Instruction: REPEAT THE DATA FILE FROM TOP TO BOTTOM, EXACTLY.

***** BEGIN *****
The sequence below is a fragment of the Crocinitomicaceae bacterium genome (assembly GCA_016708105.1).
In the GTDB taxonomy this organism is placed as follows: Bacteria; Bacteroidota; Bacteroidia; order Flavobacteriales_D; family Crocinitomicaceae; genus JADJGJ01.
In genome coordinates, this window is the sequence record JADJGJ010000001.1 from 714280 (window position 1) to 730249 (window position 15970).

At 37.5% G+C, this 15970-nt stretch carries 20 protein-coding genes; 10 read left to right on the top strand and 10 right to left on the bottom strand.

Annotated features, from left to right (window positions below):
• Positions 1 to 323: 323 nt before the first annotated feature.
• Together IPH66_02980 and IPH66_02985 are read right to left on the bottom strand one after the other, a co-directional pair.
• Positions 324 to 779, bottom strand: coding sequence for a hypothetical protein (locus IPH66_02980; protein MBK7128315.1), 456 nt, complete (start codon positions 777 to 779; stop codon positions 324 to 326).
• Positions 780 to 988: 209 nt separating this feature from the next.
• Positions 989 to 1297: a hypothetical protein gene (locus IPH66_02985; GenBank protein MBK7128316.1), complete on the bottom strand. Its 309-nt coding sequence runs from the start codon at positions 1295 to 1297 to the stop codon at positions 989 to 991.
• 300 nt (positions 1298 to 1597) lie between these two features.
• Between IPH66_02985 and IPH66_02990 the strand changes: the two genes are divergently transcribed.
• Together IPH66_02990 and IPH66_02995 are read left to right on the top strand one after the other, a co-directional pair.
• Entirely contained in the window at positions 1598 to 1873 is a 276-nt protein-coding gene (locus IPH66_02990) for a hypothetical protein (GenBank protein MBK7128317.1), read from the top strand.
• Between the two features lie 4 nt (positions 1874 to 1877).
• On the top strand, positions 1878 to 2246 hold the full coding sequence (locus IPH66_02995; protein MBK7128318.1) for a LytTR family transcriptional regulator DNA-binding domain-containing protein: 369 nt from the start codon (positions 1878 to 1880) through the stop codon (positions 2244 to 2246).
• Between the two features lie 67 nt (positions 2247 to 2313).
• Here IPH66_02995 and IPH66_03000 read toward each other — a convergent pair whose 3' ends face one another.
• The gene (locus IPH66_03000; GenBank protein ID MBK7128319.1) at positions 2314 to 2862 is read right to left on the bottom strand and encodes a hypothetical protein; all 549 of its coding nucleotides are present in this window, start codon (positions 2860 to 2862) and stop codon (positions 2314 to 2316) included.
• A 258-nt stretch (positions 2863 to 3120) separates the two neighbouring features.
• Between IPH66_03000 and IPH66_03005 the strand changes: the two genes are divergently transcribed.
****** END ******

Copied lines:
The sequence below is a fragment of the Crocinitomicaceae bacterium genome (assembly GCA_016708105.1).
In the GTDB taxonomy this organism is placed as follows: Bacteria; Bacteroidota; Bacteroidia; order Flavobacteriales_D; family Crocinitomicaceae; genus JADJGJ01.
In genome coordinates, this window is the sequence record JADJGJ010000001.1 from 714280 (window position 1) to 730249 (window position 15970).

At 37.5% G+C, this 15970-nt stretch carries 20 protein-coding genes; 10 read left to right on the top strand and 10 right to left on the bottom strand.

Annotated features, from left to right (window positions below):
• Positions 1 to 323: 323 nt before the first annotated feature.
• Together IPH66_02980 and IPH66_02985 are read right to left on the bottom strand one after the other, a co-directional pair.
• Positions 324 to 779, bottom strand: coding sequence for a hypothetical protein (locus IPH66_02980; protein MBK7128315.1), 456 nt, complete (start codon positions 777 to 779; stop codon positions 324 to 326).
• Positions 780 to 988: 209 nt separating this feature from the next.
• Positions 989 to 1297: a hypothetical protein gene (locus IPH66_02985; GenBank protein MBK7128316.1), complete on the bottom strand. Its 309-nt coding sequence runs from the start codon at positions 1295 to 1297 to the stop codon at positions 989 to 991.
• 300 nt (positions 1298 to 1597) lie between these two features.
• Between IPH66_02985 and IPH66_02990 the strand changes: the two genes are divergently transcribed.
• Together IPH66_02990 and IPH66_02995 are read left to right on the top strand one after the other, a co-directional pair.
• Entirely contained in the window at positions 1598 to 1873 is a 276-nt protein-coding gene (locus IPH66_02990) for a hypothetical protein (GenBank protein MBK7128317.1), read from the top strand.
• Between the two features lie 4 nt (positions 1874 to 1877).
• On the top strand, positions 1878 to 2246 hold the full coding sequence (locus IPH66_02995; protein MBK7128318.1) for a LytTR family transcriptional regulator DNA-binding domain-containing protein: 369 nt from the start codon (positions 1878 to 1880) through the stop codon (positions 2244 to 2246).
• Between the two features lie 67 nt (positions 2247 to 2313).
• Here IPH66_02995 and IPH66_03000 read toward each other — a convergent pair whose 3' ends face one another.
• The gene (locus IPH66_03000; GenBank protein ID MBK7128319.1) at positions 2314 to 2862 is read right to left on the bottom strand and encodes a hypothetical protein; all 549 of its coding nucleotides are present in this window, start codon (positions 2860 to 2862) and stop codon (positions 2314 to 2316) included.
• A 258-nt stretch (positions 2863 to 3120) separates the two neighbouring features.
• Between IPH66_03000 and IPH66_03005 the strand changes: the two genes are divergently transcribed.